AUSTRALIAN RESUSCITATION COUNCIL GUIDELINE 9.2.8 - THE FIRST AID MANAGEMENT OF HYPERVENTILATION SYNDROME
Hyperventilation syndrome is the term used to describe the symptoms and signs resulting from over-breathing.
In this condition, the rate and depth of breathing exceed that required to maintain normal levels of carbon dioxide in the blood. Consequently the carbon dioxide level in the arterial blood falls, resulting in a range of symptoms and signs as below. Anxiety is usually present.
Not every person who is breathing deeply or rapidly has hyperventilation syndrome. Other more serious conditions which could cause this include:
- asthma attack
- heart failure
- pulmonary embolus
- heart attack
- spontaneous pneumothorax
- some poisoning incidents
- uncontrolled diabetes.
If any of the above conditions are suspected, call for an ambulance (Dial Triple Zero – 000)
Symptoms may include:
- shortness of breath
- being unable to get enough breath in
- chest discomfort
- a feeling of panic and impending death
- blurred vision
- tingling of fingers, toes and lips
- a feeling of detachment and not being in full control of the body (depersonalisation).
Signs may include:
- rapid breathing
- occasional deep, sighing breaths
- rapid pulse
- altered level of consciousness e.g. fainting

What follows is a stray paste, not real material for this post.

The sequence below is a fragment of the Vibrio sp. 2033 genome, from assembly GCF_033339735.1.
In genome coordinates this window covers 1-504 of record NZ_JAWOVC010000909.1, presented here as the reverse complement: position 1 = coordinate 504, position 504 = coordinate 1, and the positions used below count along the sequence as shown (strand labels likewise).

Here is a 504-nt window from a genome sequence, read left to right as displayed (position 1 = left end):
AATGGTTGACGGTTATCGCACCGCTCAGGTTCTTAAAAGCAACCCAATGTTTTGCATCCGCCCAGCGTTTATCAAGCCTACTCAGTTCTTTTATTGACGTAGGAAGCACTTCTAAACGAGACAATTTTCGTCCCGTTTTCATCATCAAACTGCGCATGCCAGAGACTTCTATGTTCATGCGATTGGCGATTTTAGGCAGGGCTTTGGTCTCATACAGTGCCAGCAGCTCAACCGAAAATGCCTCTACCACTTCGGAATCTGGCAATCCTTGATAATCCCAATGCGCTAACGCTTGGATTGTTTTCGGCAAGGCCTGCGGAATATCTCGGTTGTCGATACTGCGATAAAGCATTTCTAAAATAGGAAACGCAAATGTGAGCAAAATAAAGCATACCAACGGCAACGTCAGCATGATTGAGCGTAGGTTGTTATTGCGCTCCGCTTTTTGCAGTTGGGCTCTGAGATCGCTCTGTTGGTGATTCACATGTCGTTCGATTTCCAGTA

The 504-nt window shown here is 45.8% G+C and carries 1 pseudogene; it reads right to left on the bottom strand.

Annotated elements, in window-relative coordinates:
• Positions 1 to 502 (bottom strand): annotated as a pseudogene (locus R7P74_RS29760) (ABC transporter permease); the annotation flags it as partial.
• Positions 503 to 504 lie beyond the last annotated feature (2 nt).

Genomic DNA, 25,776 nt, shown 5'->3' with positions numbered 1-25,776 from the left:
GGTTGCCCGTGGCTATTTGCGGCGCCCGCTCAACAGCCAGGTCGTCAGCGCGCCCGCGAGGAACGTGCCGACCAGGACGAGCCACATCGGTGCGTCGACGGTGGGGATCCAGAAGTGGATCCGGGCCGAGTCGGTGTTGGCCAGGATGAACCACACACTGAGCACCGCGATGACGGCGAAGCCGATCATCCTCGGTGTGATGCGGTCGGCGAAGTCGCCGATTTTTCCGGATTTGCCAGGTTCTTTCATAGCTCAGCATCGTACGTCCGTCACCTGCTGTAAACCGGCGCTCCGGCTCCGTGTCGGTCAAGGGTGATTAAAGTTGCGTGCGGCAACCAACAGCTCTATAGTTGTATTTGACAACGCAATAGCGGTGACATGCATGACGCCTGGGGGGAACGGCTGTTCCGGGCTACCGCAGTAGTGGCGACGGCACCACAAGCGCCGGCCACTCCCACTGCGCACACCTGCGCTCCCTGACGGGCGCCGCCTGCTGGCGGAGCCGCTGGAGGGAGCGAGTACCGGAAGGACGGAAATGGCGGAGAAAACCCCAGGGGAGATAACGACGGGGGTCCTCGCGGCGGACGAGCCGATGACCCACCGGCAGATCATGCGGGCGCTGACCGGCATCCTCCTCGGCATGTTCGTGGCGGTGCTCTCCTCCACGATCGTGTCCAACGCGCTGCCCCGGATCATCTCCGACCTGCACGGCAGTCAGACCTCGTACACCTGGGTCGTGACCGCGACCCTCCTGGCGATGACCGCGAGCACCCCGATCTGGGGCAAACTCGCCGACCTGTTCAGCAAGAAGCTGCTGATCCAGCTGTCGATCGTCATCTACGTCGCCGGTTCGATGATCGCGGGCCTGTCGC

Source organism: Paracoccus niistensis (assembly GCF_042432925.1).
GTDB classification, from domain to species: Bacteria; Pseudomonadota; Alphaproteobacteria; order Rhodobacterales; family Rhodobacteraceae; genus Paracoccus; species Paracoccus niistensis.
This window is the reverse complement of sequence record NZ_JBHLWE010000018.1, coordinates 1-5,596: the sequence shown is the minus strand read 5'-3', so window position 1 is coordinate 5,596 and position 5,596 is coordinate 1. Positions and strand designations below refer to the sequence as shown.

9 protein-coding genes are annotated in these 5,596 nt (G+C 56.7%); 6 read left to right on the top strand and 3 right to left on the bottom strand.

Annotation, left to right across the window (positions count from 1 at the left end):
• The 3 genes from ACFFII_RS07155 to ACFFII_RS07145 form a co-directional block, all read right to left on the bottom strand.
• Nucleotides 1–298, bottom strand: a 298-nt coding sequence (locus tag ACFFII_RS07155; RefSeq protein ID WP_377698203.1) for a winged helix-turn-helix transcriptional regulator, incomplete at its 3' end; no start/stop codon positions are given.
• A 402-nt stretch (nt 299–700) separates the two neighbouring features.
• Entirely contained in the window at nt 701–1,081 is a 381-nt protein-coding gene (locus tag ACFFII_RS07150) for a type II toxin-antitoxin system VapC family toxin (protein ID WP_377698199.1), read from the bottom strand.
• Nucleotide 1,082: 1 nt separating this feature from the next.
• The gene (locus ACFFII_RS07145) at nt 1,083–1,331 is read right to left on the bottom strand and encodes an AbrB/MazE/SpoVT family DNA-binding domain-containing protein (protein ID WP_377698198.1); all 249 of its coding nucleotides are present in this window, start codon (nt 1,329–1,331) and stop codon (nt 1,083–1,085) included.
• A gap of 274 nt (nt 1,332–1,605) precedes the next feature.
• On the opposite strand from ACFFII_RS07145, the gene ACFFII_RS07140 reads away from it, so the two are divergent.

- hand and finger spasm (carpo-pedal spasm) in advanced attacks. The fingers and wrists become claw-like with the thumb held stiffly across the palm.
- Reassure the victim and encourage the person to slow down their breathing.
- Follow the ARC Basic Life Support Flow Chart Guideline 8.
- If the symptoms of hyperventilation are unresolved, call for an ambulance (Dial Triple Zero – 000).
DO NOT USE ANY BAG FOR RE-BREATHING
This practice may be dangerous and should only be used under medical direction.
LEVEL OF EVIDENCE
Expert Consensus Opinion
CLASS OF RECOMMENDATION
ARC Guideline 8 Cardiopulmonary Resuscitation
ARC Guideline 9.2.1 Chest Pain
ARC Guideline 9.2.5 First Aid for Asthma
ARC Guideline 9.5.1 Emergency Management of a Victim Who has been Poisoned
ARC Guideline 9.5.2 Emergency Management of Victims of Inhalational Incidents